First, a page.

Since launching Gramersi in late July, we have published over 50 stories on a wide range of startup consumer brands. Whilst doing so, three things have become very apparent, very quickly:
People are looking to buy speciality products that better meet their needs, such as skincare products that work with their skin type, or food that doesn’t contain allergens, but still tastes as good as the original product it was designed to replace.
COVID has hurt a lot of big retailers, and high street stores, but smaller retail brands have been agile and adapted — and for some, business is booming.
Startups have begun to focus on sustainability, ‘giving back,’ being eco-friendly, veganism, and natural ingredients, which is starting to become ‘the norm.’
Questions about society, morality and the impact humans are having on the environment has been around for a long time. Now, people aren’t just acknowledging these problems. They are enacting positive change, through ethical and sustainable business practices.
The first industry to start putting this into action was the fashion industry.
In 2013, a tragic accident occured: a garment factory in Dhaka, Bangladesh, collapsed, killing 1,134 people. This accident led to the rise of ethical and sustainable fashion brands and the launch of ‘Who Made My Clothes?,’ run by Fashion Revolution.
Since then, it has spread to every industry, especially in retail.
Here are some great examples of some brands we’ve covered, that are putting ethical practices into action:
I remember watching an episode of Dragon’s Den a few years back, where the entrepreneur pitching mentioned that they gave 10% of their profits to charity. The dragons turned their nose up, because at the time, the idea of ‘profit for purpose’ seemed like a crazy one.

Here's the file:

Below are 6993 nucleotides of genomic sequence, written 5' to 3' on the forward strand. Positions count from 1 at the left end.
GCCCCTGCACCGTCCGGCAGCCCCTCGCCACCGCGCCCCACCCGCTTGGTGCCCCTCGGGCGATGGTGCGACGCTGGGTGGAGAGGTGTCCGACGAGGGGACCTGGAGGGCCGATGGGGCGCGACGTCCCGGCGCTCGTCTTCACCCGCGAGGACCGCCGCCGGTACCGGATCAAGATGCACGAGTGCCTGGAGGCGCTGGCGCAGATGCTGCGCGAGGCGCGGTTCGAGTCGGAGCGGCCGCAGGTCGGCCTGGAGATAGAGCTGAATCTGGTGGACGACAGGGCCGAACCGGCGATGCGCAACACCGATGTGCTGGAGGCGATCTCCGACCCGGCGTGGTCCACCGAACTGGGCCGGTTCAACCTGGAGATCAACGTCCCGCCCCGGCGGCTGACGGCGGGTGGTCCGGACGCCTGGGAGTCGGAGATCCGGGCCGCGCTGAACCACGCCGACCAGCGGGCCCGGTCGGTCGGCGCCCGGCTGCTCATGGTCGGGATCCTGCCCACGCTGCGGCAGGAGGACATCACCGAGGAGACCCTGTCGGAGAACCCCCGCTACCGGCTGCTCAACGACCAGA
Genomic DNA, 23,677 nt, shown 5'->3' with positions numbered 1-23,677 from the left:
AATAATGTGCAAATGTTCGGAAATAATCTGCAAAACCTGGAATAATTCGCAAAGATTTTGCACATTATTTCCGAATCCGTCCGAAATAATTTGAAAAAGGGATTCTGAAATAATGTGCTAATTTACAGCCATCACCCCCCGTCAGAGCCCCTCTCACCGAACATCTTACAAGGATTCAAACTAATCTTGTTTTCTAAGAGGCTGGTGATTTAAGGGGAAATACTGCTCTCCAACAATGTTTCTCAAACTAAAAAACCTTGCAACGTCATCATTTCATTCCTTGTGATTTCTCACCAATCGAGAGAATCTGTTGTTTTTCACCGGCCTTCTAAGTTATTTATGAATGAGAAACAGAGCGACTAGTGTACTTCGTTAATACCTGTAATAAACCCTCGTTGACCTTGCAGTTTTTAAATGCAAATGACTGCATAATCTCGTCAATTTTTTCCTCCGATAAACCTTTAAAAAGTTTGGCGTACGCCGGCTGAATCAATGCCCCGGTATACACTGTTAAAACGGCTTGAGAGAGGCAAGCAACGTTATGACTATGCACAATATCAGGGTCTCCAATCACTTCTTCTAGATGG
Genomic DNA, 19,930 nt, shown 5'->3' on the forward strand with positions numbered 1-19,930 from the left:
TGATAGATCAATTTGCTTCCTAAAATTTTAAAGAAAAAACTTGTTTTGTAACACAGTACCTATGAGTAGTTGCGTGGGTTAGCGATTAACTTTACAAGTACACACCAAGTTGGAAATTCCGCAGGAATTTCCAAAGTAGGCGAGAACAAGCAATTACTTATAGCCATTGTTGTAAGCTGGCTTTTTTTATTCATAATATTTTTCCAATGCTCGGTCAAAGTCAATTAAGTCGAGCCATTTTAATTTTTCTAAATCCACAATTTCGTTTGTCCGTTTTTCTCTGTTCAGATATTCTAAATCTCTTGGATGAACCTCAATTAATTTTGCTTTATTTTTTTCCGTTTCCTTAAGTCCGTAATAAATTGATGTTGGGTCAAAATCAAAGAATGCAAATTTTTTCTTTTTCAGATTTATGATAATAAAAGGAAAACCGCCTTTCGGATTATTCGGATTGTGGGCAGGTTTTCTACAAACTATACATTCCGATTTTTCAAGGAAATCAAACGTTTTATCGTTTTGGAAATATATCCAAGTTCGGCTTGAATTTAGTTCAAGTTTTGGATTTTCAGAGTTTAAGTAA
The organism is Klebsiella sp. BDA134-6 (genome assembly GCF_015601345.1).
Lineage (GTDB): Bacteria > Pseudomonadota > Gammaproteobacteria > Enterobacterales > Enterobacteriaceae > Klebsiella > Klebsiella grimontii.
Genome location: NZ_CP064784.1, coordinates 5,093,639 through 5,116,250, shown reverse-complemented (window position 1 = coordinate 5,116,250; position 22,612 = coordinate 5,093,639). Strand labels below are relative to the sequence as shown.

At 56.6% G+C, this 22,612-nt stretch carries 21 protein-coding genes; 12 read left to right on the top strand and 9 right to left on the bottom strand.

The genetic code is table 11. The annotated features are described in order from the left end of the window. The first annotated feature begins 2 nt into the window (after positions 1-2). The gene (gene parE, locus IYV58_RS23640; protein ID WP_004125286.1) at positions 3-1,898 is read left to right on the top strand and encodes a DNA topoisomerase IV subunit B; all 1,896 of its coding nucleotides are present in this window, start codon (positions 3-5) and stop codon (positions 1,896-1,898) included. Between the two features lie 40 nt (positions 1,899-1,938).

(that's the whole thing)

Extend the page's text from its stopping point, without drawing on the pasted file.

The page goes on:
Fast forward a few years later, and the Dragons are now investing in these types of companies.
With consumers now demanding better business practices, coupled with the outrage when large corporations act immorally, startups are beginning to use this to their advantage, and they’re winning in the marketplace against much bigger competitors, and the age-old titans.
One urgent question you need to ask yourself is this:
What are YOU doing to make YOUR brand more ethical and beneficial to society? If this is something you’ve not considered before, now is the time to start.
Some of the places you could start are:
Is your manufacturing process ethical, efficient as possible and as eco-friendly as you can make it?
Are the materials you use sustainable, and can they be recycled?
Could your products be improved to make them last longer or allow them to be repurposed, so less ends up in landfill?
Is your packaging recyclable or, at least, biodegradable?
How efficient is your distribution and delivery process?
If you’d like to know more about making your business more ethical and sustainable, I highly recommend getting in touch with Kate Hills, from Make It British, who is an expert in this field.
This is a guest post written by George Taylor, CEO at Gramersi - the ‘online retail and consumer startup magazine,’ in July 2020 - after realising that there wasn’t an easy way for the curious consumer to learn about new retail and consumer-based brands, nor is it easy for those startups to gain strong PR. Ultimately, we’re attempting to tackle those problems...